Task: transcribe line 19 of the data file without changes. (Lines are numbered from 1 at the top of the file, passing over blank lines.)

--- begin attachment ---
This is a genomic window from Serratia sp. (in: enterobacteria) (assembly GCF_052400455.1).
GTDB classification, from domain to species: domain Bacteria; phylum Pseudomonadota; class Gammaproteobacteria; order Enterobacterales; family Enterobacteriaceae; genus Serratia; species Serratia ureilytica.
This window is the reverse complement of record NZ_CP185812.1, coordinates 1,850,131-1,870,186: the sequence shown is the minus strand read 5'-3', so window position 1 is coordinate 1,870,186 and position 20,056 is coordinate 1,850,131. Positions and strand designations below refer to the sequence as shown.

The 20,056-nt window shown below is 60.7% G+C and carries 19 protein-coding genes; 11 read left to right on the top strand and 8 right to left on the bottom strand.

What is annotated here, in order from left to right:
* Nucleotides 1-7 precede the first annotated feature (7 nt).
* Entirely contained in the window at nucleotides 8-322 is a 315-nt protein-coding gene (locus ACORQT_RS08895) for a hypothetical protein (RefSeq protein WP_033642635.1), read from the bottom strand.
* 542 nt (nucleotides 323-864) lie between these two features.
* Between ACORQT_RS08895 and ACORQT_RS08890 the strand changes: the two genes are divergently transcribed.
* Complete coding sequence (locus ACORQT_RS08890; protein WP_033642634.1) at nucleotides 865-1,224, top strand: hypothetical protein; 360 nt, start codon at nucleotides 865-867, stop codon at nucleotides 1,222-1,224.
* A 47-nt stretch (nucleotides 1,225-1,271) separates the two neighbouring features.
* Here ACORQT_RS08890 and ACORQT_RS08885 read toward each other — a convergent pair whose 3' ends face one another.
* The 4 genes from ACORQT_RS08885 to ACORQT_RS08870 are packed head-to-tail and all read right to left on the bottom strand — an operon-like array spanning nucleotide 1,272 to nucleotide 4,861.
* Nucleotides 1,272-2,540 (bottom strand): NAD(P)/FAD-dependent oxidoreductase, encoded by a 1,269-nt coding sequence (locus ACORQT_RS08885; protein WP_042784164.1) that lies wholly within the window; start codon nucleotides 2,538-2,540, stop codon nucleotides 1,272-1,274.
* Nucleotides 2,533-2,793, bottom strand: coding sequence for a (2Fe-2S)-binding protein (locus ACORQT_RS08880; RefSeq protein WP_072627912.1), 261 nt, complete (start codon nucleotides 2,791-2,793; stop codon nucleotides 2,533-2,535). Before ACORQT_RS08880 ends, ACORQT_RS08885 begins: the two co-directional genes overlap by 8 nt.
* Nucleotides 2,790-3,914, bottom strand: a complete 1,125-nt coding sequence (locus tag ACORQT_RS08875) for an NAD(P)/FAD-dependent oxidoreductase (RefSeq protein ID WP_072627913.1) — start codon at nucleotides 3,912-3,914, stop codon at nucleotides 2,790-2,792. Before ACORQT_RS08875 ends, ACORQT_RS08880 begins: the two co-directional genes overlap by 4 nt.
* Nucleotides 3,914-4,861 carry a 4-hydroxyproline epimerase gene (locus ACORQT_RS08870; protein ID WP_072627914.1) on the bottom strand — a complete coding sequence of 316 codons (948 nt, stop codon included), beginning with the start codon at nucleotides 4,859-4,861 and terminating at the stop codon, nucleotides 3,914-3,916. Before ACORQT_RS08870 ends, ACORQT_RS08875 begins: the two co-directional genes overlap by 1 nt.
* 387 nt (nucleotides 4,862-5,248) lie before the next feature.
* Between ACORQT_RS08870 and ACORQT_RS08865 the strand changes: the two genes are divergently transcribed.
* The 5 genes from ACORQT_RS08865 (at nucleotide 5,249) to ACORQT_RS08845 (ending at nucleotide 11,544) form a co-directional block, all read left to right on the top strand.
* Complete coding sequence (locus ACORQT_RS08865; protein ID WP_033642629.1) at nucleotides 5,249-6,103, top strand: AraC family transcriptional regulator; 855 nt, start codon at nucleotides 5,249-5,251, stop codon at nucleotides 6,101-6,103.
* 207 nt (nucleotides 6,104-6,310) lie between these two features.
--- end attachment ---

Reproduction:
* Between ACORQT_RS08870 and ACORQT_RS08865 the strand changes: the two genes are divergently transcribed.